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DevOps: Onboarding and Offboarding WorkflowPosted under Work Stuff on Saturday, April 21, 2018 @ 8:06:16 PM
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A big part of the ops work at my place of employment deals with the onboarding and offboarding of staff. We have around 30-40 new hires / terminations a year, and as a manual process that probably represents somewhere around 60-80 hours of work.
Some of the big challenges we used to face are:
We implemented a system comprised of five main components:
The New Hire Form
This form uses Active Directory authentication and restricts access to members of our HR team. It collects all of the basic information we require such as name, contact info, job title, department, manager, office location, and start date.
It also collects additional information that can be used to kick off additional notifications / workflow tasks. For example:
Fig 1 - The New Hire Form
The Equipment Request Form
This form is filled out by the hiring manager to let IT know what equipment their new employee will require.
The form provides information about the equipment policies (i.e. budget info, etc) and collects information related to:
If any of the selected equipment requires budget approval, a notification is automatically sent from the hiring manager to their ELT (exec leadership team) representative (i.e. the big boss). The ELT rep can approve or deny the request. In the case of approval, the relevant tickets to procure and issue the equipment are raised in our helpdesk software via an API call, in the case of a denial a notification is sent back to the hiring manager informing them. The ELT rep can send a comment to note their specific objection and the hiring manager can refill the form and try again.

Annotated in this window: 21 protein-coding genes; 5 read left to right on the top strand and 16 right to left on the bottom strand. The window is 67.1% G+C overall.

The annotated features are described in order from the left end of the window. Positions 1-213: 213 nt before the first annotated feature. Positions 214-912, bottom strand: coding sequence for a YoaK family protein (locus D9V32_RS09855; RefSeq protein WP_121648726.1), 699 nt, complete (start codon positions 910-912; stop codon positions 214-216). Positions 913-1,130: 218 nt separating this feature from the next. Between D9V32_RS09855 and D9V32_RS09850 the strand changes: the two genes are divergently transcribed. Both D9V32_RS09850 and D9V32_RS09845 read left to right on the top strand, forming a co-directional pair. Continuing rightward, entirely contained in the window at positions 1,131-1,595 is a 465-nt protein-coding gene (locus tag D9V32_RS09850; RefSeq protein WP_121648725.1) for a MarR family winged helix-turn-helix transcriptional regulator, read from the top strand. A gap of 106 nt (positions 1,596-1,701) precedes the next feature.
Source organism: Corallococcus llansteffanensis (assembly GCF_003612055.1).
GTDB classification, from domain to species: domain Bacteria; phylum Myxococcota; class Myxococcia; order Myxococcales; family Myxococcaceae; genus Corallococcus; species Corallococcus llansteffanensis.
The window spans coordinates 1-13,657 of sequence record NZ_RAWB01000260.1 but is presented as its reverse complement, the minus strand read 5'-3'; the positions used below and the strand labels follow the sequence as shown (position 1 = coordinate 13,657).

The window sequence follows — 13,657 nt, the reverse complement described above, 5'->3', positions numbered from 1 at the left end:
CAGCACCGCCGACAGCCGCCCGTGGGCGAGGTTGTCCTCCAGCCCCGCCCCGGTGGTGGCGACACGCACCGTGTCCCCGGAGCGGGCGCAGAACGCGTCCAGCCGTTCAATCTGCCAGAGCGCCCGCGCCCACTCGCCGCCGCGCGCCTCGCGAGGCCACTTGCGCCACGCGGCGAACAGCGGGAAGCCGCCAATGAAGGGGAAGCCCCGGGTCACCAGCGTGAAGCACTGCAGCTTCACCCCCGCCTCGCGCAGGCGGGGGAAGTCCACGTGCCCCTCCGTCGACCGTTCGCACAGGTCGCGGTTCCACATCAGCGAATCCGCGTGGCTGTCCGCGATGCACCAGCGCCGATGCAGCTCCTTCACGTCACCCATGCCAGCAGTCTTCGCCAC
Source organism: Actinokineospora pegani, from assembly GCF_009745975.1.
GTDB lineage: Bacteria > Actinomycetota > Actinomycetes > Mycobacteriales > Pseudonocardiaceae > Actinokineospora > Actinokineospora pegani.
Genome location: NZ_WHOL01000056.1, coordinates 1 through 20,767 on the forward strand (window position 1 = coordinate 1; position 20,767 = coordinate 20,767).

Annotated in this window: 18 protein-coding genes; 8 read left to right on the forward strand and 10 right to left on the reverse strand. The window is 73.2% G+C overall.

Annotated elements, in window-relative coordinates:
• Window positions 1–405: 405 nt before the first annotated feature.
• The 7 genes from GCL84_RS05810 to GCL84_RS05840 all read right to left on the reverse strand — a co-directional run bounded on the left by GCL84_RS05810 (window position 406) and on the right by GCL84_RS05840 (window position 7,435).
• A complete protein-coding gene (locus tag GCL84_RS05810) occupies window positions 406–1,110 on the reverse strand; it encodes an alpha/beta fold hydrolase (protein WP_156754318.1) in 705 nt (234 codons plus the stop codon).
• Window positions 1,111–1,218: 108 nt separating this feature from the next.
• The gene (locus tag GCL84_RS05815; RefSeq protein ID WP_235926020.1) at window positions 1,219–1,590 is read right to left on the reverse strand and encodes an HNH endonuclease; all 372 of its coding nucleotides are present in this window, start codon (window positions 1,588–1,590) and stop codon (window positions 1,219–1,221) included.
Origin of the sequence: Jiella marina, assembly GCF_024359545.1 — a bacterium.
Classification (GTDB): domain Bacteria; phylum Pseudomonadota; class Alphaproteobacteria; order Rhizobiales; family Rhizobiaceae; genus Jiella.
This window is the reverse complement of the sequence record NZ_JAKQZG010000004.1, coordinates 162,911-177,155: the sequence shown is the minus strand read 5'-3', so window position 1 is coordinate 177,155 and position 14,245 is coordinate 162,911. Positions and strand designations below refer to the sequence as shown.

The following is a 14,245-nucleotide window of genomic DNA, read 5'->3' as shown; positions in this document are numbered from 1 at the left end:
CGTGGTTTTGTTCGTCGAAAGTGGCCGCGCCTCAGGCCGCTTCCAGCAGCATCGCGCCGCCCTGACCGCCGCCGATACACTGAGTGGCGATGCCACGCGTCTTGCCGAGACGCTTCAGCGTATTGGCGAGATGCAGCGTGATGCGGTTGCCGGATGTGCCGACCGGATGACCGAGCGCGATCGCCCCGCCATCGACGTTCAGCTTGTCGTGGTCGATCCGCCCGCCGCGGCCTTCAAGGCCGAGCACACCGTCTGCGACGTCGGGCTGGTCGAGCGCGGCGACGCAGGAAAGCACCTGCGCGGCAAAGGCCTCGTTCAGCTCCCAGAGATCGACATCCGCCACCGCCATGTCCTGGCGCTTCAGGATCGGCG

Some items are handled by different teams (i.e. IP phone provisioning is handled by a different team than PC provisioning) and thus get separate tickets. Tickets are automatically assigned to the appropriate person / team.
Fig 2 - The Equipment Request Form
The Account Creation Script
The account creation script is a web form used by IT to actually provision accounts.
It performs the following functions via API calls, VBscript and/or PowerShell scripts:
The Termination Form
HR has a web app where they can enter terminations in to the system. Since this is a very basic form that only captures a limited amount of information I've omitted a screenshot.
The HR form collects the following information:
Once HR submits the form, a link to the termination form is sent to the terminating manager so they can provide the required information to IT.
The termination form collects the following information:
Once the form is filled out, relevant tickets are raised in our helpdesk software via API call.
When we terminate an employee, we archive their PC files, e-mail (as a .PST) and voicemail. We then upload this data to Amazon S3 and store it for 60 days. We have a web form that IT uses to send the terminating manager links to this data and information on accessing it. The form uses a standard template informing the manager that they have 60 days to review the data before it's deleted. These notifications are frequently ignored and IT gets requests for employee data, so it's handy for us to be able to tell folks to reference the automated e-mail they received because that prevents us from needing to take on additional work or deal with people (lazy is good).
Fig 3 - The Termination Form
There is a collection of scripts running as scheduled tasks. They perform the following tasks:
All in all, this is a collection of systems that have been developed over a period of 3-4 years. They largely eliminate the need for ops to ever deal with a human being related to employee changes. It ensures we have all the information we need in a centralized location.
The web components are all developed in classic ASP (that's just what I know, I haven't been a developer in 20 years). Most of the scripts are in VBscript (same reason), though some needed to be done in PowerShell (i.e. interfacing with Office 365, etc).
I've considered genericizing it and open sourcing, and may do so at some point in the future when I have more time to devote to it.